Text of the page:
Mr. Micheál Martin TD, Minister for Enterprise, Trade and Employment, today announced details of a €44.55 million funding award that will create 67 new research posts in Higher Education Institutes, under the Science Foundation Ireland Stokes Professorship and Lectureship Programme.
The programme which will support 32 Professorships and 35 Lectureships is aimed at recruiting senior, world-class research academics as well as entry-level academics and senior post-doctoral researchers. Successful candidates are internationally-competitive, research-active academics, performing at the highest level appropriate to their career point.
Highlighting the importance of the programme in meeting the objectives of the Government’s Strategy for Science and Technology Innovation (SSTI), Minister Martin, said; “The central role of education and in particular higher education in Ireland’s economic success is beyond debate. We require significant support for new posts at Higher Education Institutes (HEIs) to achieve the next phase of our national development ambitions, and the Stokes Programme will be a key element in meeting this requirement”.
We also need to continue to build on the growing international recognition that Ireland is an attractive location for research. Of the 32 Stokes Professorships awarded today, 30 are being allocated to scientists from outside of Ireland. It substantially increases the recognition that Ireland is a location of choice for internationally competitive researchers and offers an environment of competitive excellence. It is an extremely positive signal for Ireland that such eminent researchers have chosen to further their scientific careers here.” he concluded.
Commenting on the programme, Professor Frank Gannon, Director General, SFI, said; “The Stokes Programme will allow more flexible and proactive recruiting by HEI’s of key scientific and engineering researchers. It should allow departments in HEIs to strategically plan their staffing, to integrate quality staff into the current base of permanent staff and to add to their net pool of expertise”.
SFI is providing direct funding amounting to €180,000 for Stokes Professorships and €90,000 for Stokes Lectureships and the funding is awarded for up to five years. These Stokes nominees all have a proven record of internationally-recognised independent research accomplishments and have at least two years of independent research experience beyond the Ph.D. or equivalent. Schools within the HEIs nominated the applicants for the Stokes Award programme. SFI received 172 applications for Lectureships and 89 for Professorships. Following an international review process SFI approved the awards under the Stokes Programme to 67 nominated candidates (32 Professorships and 35 Lectureships). The HEIs are now completing contract negotiations with the successful Stokes awardees.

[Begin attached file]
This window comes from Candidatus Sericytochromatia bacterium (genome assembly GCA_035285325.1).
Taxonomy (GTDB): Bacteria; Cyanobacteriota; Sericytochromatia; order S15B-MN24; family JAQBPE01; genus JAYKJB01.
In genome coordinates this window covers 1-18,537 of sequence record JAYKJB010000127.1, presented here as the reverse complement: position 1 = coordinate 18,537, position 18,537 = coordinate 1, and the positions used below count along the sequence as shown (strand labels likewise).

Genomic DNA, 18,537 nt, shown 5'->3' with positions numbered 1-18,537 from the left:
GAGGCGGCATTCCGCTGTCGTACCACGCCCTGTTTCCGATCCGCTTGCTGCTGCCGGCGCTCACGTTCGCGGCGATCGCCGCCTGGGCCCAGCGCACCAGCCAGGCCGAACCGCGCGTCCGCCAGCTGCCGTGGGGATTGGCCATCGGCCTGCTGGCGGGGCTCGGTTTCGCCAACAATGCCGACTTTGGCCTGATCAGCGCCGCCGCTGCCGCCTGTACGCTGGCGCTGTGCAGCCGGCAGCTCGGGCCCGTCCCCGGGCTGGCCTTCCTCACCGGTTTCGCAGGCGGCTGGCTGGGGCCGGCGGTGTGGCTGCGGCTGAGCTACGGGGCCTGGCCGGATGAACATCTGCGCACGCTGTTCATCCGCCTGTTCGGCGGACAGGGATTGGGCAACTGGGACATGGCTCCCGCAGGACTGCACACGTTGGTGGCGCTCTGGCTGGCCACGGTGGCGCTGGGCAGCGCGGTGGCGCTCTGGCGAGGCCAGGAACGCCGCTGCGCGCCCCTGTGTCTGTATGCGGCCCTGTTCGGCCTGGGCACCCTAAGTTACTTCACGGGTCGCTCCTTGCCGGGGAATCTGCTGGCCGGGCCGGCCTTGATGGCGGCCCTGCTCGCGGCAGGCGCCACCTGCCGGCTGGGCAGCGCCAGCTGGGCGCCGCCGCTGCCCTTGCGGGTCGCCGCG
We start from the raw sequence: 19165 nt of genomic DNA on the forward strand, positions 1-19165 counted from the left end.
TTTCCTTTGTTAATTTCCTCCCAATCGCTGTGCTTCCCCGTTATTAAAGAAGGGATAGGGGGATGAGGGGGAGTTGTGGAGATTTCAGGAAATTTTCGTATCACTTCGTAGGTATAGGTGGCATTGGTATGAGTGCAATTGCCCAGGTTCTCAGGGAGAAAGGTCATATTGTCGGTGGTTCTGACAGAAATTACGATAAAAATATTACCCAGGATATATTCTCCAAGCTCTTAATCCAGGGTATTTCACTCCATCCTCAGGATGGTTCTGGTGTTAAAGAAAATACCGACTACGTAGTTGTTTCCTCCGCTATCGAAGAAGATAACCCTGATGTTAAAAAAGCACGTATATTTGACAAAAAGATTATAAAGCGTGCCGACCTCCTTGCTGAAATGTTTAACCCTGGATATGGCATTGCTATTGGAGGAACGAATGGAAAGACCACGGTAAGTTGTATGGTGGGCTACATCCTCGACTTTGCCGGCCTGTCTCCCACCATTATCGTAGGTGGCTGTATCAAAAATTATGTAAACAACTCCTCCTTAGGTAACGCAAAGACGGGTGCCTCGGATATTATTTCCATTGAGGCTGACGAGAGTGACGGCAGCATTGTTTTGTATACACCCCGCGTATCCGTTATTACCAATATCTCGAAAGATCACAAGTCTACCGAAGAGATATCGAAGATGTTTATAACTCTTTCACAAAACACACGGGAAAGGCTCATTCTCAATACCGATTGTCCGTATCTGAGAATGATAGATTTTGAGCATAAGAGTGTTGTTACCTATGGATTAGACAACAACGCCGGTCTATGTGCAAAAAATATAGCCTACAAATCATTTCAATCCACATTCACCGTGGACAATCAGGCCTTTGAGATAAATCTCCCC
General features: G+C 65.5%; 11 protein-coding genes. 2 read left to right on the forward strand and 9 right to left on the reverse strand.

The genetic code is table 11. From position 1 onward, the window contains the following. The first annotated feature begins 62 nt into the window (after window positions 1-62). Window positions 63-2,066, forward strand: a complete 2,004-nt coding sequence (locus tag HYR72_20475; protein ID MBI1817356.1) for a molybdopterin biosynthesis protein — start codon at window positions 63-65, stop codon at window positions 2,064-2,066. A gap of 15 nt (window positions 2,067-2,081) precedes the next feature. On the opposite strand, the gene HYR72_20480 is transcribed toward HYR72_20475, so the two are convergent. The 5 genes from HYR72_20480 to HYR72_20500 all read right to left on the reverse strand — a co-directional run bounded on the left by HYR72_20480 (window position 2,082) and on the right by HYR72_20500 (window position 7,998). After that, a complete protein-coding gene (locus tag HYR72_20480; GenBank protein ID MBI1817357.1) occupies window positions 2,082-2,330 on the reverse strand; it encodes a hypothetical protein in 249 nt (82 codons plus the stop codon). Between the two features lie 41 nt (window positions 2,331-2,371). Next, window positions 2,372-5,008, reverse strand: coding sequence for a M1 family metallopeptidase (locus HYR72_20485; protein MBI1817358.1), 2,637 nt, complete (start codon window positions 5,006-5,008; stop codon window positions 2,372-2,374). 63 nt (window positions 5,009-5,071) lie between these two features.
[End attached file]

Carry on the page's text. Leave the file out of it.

The Stokes Programme is named after Sir George Gabriel Stokes (1819-1903), the Irish mathematician and physicist who was born in Skreen Co.Sligo. Stokes made several important contributions to fluid dynamics (c.f., Navier-Stokes equations), optics and maths physics (c.f., Stokes Theorem). Like Isaac Newton, he was the Lucasian Professor of Mathematics at Cambridge University, a Parliamentary representative for Cambridge University and a President of the Royal Society. Stokes made key contributions to the foundations of, what we now call, Information & Communications Technology and Biotechnologies.
Alva O'Cleirigh | alfa
Decision-making research in children: Rules of thumb are learned with time
19.10.2016 | Max-Planck-Institut für Bildungsforschung
Young people discover the "Learning Center"
20.09.2016 | Research Center Pharmaceutical Engineering GmbH
Ultrafast lasers have introduced new possibilities in engraving ultrafine structures, and scientists are now also investigating how to use them to etch microstructures into thin glass. There are possible applications in analytics (lab on a chip) and especially in electronics and the consumer sector, where great interest has been shown.
This new method was born of a surprising phenomenon: irradiating glass in a particular way with an ultrafast laser has the effect of making the glass up to a...
Terahertz excitation of selected crystal vibrations leads to an effective magnetic field that drives coherent spin motion
Controlling functional properties by light is one of the grand goals in modern condensed matter physics and materials science. A new study now demonstrates how...
Researchers from the Institute for Quantum Computing (IQC) at the University of Waterloo led the development of a new extensible wiring technique capable of controlling superconducting quantum bits, representing a significant step towards to the realization of a scalable quantum computer.
"The quantum socket is a wiring method that uses three-dimensional wires based on spring-loaded pins to address individual qubits," said Jeremy Béjanin, a PhD...
In a paper in Scientific Reports, a research team at Worcester Polytechnic Institute describes a novel light-activated phenomenon that could become the basis for applications as diverse as microscopic robotic grippers and more efficient solar cells.
A research team at Worcester Polytechnic Institute (WPI) has developed a revolutionary, light-activated semiconductor nanocomposite material that can be used...
By forcefully embedding two silicon atoms in a diamond matrix, Sandia researchers have demonstrated for the first time on a single chip all the components needed to create a quantum bridge to link quantum computers together.
"People have already built small quantum computers," says Sandia researcher Ryan Camacho. "Maybe the first useful one won't be a single giant quantum computer...
14.10.2016 | Event News
14.10.2016 | Event News
12.10.2016 | Event News
27.10.2016 | Materials Sciences
27.10.2016 | Physics and Astronomy
27.10.2016 | Life Sciences